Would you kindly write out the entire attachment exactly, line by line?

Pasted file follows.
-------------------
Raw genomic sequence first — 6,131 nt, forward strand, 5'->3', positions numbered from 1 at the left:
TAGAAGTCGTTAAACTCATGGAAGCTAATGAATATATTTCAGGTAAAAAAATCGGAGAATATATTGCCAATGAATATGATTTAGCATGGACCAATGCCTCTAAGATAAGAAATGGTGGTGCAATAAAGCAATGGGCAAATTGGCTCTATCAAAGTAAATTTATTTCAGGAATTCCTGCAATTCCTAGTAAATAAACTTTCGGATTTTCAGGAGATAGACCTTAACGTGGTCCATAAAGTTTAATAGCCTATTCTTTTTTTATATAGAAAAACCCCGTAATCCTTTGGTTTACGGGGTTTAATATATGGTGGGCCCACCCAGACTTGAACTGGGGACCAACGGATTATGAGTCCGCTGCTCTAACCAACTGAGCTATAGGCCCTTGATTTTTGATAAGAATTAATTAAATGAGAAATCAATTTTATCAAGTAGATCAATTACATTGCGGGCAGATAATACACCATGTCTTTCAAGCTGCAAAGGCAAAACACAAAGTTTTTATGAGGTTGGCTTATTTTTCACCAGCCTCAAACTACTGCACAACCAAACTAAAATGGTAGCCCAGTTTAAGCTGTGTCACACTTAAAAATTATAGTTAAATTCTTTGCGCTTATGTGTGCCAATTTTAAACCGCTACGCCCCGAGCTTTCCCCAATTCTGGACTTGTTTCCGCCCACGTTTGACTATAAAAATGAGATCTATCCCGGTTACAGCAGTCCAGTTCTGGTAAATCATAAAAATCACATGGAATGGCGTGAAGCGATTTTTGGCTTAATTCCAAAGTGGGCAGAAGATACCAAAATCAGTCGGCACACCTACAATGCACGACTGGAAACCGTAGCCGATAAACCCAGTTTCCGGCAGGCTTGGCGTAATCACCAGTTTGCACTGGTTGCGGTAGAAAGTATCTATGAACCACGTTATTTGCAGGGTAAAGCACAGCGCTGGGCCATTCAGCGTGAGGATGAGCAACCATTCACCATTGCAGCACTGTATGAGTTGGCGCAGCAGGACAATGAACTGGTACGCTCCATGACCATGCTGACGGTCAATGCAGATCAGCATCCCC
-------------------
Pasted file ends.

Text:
Raw genomic sequence first — 6,131 nt, forward strand, 5'->3', positions numbered from 1 at the left:
TAGAAGTCGTTAAACTCATGGAAGCTAATGAATATATTTCAGGTAAAAAAATCGGAGAATATATTGCCAATGAATATGATTTAGCATGGACCAATGCCTCTAAGATAAGAAATGGTGGTGCAATAAAGCAATGGGCAAATTGGCTCTATCAAAGTAAATTTATTTCAGGAATTCCTGCAATTCCTAGTAAATAAACTTTCGGATTTTCAGGAGATAGACCTTAACGTGGTCCATAAAGTTTAATAGCCTATTCTTTTTTTATATAGAAAAACCCCGTAATCCTTTGGTTTACGGGGTTTAATATATGGTGGGCCCACCCAGACTTGAACTGGGGACCAACGGATTATGAGTCCGCTGCTCTAACCAACTGAGCTATAGGCCCTTGATTTTTGATAAGAATTAATTAAATGAGAAATCAATTTTATCAAGTAGATCAATTACATTGCGGGCAGATAATACACCATGTCTTTCAAGCTGCAAAGGCAAAACACAAAGTTTTTATGAGGTTGGCTTATTTTTCACCAGCCTCAAACTACTGCACAACCAAACTAAAATGGTAGCCCAGTTTAAGCTGTGTCACACTTAAAAATTATAGTTAAATTCTTTGCGCTTATGTGTGCCAATTTTAAACCGCTACGCCCCGAGCTTTCCCCAATTCTGGACTTGTTTCCGCCCACGTTTGACTATAAAAATGAGATCTATCCCGGTTACAGCAGTCCAGTTCTGGTAAATCATAAAAATCACATGGAATGGCGTGAAGCGATTTTTGGCTTAATTCCAAAGTGGGCAGAAGATACCAAAATCAGTCGGCACACCTACAATGCACGACTGGAAACCGTAGCCGATAAACCCAGTTTCCGGCAGGCTTGGCGTAATCACCAGTTTGCACTGGTTGCGGTAGAAAGTATCTATGAACCACGTTATTTGCAGGGTAAAGCACAGCGCTGGGCCATTCAGCGTGAGGATGAGCAACCATTCACCATTGCAGCACTGTATGAGTTGGCGCAGCAGGACAATGAACTGGTACGCTCCATGACCATGCTGACGGTCAATGCAGATCAGCATCCCC